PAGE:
I strongly suspect that Dr. Wilson is correct in his assessment. The link between doctors abandoning private practices for salaried jobs and their changing politics is probably overblown. I attempted to get at this question by dividing the sample into physicians who report being self-employed and physicians who report having an employer. I found only a slight difference between the groups. On the other hand, I sincerely doubt that the changes will be fleeting. The changes appear to be responding to generational shifts—in particular, the influx of women doctors.
I was curious as to whether the rightward jump observed during the 2010 midterms resulted from 1) donors that had previously given to Democrats shifting their dollars to Republicans or 2) increased giving by Republican donors relative to Democratic donors. In other words, was it a case of changing minds or changing wallets? For each year, I categorize donors into one of six categories based on their giving patterns in previous cycles.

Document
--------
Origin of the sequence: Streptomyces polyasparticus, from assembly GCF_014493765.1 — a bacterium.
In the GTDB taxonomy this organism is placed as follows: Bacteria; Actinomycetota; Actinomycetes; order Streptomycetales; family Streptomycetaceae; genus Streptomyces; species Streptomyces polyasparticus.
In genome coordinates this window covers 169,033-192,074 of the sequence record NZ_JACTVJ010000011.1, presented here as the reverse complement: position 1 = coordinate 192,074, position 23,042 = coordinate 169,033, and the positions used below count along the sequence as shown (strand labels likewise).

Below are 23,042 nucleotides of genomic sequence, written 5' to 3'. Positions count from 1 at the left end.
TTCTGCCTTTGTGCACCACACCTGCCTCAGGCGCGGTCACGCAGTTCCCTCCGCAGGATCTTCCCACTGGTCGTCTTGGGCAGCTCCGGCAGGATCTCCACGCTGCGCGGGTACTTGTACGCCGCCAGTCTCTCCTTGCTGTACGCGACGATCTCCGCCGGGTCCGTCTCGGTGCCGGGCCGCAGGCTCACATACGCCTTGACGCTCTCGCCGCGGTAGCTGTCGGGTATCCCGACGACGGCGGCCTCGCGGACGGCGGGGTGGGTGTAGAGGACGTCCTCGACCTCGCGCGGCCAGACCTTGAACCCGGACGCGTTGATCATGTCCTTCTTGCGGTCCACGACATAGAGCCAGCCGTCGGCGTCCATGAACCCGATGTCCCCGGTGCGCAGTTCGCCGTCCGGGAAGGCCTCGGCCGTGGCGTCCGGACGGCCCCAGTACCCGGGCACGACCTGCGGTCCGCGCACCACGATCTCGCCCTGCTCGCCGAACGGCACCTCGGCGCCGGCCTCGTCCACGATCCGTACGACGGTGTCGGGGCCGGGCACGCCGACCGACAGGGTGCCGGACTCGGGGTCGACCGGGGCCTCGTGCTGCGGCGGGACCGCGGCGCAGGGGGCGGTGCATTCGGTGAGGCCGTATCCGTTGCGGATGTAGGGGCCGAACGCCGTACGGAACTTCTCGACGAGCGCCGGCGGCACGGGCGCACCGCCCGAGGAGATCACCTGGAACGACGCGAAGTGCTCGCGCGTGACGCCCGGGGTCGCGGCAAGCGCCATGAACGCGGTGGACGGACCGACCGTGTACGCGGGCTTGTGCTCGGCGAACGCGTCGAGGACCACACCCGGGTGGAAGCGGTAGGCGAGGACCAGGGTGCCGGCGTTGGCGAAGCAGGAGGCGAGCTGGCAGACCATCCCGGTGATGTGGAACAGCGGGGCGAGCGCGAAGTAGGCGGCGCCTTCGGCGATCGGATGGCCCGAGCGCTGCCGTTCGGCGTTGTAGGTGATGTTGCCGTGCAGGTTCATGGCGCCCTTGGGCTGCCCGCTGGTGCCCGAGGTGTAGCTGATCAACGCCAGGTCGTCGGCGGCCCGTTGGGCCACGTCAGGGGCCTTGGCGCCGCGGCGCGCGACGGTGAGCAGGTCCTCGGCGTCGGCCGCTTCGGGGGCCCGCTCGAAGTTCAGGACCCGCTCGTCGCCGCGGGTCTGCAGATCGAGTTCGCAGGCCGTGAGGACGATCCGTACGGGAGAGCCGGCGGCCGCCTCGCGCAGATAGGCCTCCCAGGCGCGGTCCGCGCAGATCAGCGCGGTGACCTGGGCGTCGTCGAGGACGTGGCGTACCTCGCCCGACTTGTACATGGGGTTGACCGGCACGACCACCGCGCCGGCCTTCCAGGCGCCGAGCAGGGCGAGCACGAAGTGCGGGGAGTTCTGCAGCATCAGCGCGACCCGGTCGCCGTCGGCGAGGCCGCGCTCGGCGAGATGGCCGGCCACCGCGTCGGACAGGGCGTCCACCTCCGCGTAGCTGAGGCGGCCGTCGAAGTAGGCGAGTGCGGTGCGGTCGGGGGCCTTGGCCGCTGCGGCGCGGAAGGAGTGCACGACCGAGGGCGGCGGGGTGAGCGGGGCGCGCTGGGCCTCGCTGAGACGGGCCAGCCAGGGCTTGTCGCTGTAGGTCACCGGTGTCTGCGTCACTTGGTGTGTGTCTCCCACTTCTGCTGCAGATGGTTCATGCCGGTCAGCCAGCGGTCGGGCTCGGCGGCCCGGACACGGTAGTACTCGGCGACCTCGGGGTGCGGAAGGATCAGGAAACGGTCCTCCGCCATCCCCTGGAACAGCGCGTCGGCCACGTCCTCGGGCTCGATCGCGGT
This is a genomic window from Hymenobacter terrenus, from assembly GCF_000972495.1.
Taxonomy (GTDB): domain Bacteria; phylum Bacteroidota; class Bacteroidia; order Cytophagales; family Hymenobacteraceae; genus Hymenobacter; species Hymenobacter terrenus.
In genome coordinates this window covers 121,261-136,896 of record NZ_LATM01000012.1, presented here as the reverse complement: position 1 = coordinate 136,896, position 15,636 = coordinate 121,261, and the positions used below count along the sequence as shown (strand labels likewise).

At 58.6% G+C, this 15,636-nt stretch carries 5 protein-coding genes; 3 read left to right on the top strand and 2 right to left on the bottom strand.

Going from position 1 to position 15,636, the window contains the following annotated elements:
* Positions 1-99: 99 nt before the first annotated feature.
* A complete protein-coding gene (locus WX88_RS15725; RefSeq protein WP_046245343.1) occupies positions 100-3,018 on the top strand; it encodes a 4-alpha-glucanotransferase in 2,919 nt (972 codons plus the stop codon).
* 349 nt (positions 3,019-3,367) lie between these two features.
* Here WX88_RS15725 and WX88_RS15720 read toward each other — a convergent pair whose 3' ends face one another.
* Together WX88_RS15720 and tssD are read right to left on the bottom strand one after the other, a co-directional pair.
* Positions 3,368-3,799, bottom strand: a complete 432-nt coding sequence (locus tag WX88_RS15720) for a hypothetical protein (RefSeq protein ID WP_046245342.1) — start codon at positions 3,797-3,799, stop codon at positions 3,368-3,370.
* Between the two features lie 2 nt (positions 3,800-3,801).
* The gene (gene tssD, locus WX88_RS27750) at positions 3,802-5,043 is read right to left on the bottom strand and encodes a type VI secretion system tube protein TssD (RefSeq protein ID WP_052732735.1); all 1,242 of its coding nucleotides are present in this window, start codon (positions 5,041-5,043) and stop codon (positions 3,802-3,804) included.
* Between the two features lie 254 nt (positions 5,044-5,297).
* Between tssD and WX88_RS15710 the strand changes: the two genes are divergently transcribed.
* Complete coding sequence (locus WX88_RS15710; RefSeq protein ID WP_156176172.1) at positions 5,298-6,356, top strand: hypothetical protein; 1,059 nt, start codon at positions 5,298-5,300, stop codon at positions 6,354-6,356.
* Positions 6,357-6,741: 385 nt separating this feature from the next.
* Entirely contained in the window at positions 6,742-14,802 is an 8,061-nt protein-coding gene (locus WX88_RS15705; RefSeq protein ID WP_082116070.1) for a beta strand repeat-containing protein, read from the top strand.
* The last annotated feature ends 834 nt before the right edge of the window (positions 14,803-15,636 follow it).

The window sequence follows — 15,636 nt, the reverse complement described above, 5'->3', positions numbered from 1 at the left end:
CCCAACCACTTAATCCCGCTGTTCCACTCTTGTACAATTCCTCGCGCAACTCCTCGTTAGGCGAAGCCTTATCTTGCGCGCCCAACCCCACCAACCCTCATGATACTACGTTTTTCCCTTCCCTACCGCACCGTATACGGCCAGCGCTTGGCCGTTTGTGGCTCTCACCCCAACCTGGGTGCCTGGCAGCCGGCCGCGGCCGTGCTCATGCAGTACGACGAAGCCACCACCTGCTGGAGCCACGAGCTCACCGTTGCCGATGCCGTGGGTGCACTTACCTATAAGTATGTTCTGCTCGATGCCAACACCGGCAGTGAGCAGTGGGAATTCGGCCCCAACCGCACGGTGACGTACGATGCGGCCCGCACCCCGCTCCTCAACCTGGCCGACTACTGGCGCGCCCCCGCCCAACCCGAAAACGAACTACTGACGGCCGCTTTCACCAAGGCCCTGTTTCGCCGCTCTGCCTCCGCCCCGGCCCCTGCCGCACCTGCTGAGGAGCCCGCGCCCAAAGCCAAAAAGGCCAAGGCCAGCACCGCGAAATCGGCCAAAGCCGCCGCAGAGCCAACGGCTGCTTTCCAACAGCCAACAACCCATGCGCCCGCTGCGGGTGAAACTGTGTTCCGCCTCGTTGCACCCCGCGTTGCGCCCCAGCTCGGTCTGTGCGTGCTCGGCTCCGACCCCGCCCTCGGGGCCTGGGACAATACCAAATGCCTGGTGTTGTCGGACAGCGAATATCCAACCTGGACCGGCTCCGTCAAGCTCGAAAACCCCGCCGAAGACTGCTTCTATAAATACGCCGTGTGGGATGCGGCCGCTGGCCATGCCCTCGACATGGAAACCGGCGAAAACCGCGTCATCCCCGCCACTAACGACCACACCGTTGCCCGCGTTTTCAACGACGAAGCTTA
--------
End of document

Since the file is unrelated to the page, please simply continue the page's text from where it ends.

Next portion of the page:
- Strong Democrat – greater than 95% of donation dollars went to Democrats in prior elections
- Lean Democrat – between 60% and 95% of dollars went to Democrats in prior elections
- Toss Up – between 40% and 60% of dollars went to Democrats in prior elections
- Lean Republican – between 5% and 40% of dollars went to Democrats in prior elections
- Strong Republican – less than 5% of dollars went to Democrats in prior elections
- New Money – first time donors/had not given in prior elections